What are the risk factors for acute disseminated encephalomyelitis (ADEM)?

Updated: Nov 08, 2018
  • Author: J Nicholas Brenton, MD; Chief Editor: Tarakad S Ramachandran, MBBS, MBA, MPH, FAAN, FACP, FAHA, FRCP, FRCPC, FRS, LRCP, MRCP, MRCS  more...
  • Print
Answer

Susceptibility to either ADEM or MS is likely the product of multiple factors, including a complex interrelationship of genetics and exposure to infectious agents and other environmental factors. Of particular interest are the indications that susceptibility to either condition is in part age-related. Most cases of ADEM possibly occur as the result of an inflammatory response provoked by pre-pubertal infection with a virus, vaccine, or other infectious agent. Typically, the manifestations of ADEM occur quickly after this pre-pubertal febrile systemic illness and are monophasic. In a minority of cases, patients with ADEM experience one or two pre-pubertal recurrences followed by remission. MS, on the other hand, typically manifests as a relapsing-remitting illness in ensuing adolescence or young adulthood, a significant and unexplained latency of effect with apparent permanency of immune dysregulation. Bouts of MS occur without a febrile prodrome. Uncommonly, MS develops in pre-pubertal individuals andADEMdevelops in post-pubertal individuals. In very rare instances, individuals manifest pre-pubertal ADEM and, after long latency, MS in adolescence.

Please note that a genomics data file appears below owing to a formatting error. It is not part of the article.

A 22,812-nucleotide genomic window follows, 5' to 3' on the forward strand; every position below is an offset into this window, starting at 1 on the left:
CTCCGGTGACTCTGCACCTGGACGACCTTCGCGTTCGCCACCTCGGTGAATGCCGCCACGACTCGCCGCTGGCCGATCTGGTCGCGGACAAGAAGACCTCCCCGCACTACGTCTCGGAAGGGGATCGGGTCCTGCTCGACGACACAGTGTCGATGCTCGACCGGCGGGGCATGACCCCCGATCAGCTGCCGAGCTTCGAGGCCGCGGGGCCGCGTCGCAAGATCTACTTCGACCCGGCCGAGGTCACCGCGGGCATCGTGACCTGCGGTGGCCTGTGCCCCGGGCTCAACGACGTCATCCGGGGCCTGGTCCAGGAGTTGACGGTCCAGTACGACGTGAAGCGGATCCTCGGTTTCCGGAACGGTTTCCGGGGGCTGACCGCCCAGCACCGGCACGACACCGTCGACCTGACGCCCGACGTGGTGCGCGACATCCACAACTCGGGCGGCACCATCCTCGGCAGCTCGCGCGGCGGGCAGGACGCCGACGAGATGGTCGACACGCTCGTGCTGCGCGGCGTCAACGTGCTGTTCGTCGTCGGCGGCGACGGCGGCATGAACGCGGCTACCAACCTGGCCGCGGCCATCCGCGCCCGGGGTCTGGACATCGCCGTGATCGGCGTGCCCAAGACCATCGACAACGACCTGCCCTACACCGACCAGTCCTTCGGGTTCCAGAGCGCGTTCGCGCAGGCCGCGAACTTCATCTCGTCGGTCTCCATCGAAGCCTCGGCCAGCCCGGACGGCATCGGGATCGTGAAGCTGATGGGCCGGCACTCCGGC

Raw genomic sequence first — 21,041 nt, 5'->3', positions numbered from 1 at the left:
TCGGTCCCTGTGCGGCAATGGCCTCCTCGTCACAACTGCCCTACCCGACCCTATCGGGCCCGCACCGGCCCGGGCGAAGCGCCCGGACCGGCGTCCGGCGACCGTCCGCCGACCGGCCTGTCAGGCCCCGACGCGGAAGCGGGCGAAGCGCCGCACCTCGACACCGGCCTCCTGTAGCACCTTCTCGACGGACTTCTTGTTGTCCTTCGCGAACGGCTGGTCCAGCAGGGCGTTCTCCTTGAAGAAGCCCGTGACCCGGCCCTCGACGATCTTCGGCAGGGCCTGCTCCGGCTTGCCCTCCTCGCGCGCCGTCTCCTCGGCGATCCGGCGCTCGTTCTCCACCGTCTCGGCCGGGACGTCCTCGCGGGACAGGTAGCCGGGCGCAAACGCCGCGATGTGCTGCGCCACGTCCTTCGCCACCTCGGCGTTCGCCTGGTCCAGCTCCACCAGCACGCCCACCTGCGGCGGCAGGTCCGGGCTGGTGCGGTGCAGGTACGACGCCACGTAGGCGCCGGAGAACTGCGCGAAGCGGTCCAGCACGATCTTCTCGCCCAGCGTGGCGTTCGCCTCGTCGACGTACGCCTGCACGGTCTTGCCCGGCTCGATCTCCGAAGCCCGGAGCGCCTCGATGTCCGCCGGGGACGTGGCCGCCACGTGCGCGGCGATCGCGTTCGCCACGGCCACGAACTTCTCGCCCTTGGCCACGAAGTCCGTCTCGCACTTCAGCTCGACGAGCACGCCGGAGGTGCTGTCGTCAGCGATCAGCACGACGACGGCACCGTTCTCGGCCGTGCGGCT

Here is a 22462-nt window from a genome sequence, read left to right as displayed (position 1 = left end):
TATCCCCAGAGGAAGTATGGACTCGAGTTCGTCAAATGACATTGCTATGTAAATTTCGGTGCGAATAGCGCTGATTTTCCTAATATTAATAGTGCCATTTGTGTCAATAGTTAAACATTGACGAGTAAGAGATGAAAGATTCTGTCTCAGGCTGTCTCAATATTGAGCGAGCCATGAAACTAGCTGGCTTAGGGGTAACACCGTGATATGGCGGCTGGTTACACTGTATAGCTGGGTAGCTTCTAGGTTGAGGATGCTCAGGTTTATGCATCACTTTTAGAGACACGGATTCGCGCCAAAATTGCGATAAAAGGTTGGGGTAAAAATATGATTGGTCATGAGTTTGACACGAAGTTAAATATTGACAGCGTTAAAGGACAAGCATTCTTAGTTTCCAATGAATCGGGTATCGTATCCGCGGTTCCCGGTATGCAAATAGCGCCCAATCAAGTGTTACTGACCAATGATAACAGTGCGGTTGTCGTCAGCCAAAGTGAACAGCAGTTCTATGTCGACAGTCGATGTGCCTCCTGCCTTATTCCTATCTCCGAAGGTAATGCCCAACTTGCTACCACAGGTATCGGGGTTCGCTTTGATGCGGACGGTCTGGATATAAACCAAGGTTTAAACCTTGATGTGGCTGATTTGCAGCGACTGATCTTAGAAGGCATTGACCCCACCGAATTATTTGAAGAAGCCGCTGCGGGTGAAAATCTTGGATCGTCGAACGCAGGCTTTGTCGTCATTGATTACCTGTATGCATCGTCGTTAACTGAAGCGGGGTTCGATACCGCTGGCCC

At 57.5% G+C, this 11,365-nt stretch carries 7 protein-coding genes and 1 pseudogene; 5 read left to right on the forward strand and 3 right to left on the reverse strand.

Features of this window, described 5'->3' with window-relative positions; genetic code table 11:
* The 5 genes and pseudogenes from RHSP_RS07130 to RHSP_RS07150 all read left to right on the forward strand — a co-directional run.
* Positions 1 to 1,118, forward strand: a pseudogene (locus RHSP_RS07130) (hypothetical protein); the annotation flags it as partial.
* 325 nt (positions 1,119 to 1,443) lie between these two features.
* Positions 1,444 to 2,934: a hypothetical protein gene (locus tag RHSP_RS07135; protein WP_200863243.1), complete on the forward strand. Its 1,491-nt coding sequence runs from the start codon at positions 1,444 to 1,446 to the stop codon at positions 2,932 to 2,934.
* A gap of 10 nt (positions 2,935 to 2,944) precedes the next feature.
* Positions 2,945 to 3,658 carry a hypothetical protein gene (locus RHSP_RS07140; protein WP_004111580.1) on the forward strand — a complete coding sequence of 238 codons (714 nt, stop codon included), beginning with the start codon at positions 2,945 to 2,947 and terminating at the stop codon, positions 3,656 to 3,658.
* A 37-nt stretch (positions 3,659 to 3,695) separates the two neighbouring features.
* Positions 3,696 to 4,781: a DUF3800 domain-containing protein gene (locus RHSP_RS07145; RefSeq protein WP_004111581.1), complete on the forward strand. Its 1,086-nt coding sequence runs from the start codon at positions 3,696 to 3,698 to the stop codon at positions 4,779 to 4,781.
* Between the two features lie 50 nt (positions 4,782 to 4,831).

Did this answer your question?
Additional feedback? (Optional)
Thank you for your feedback!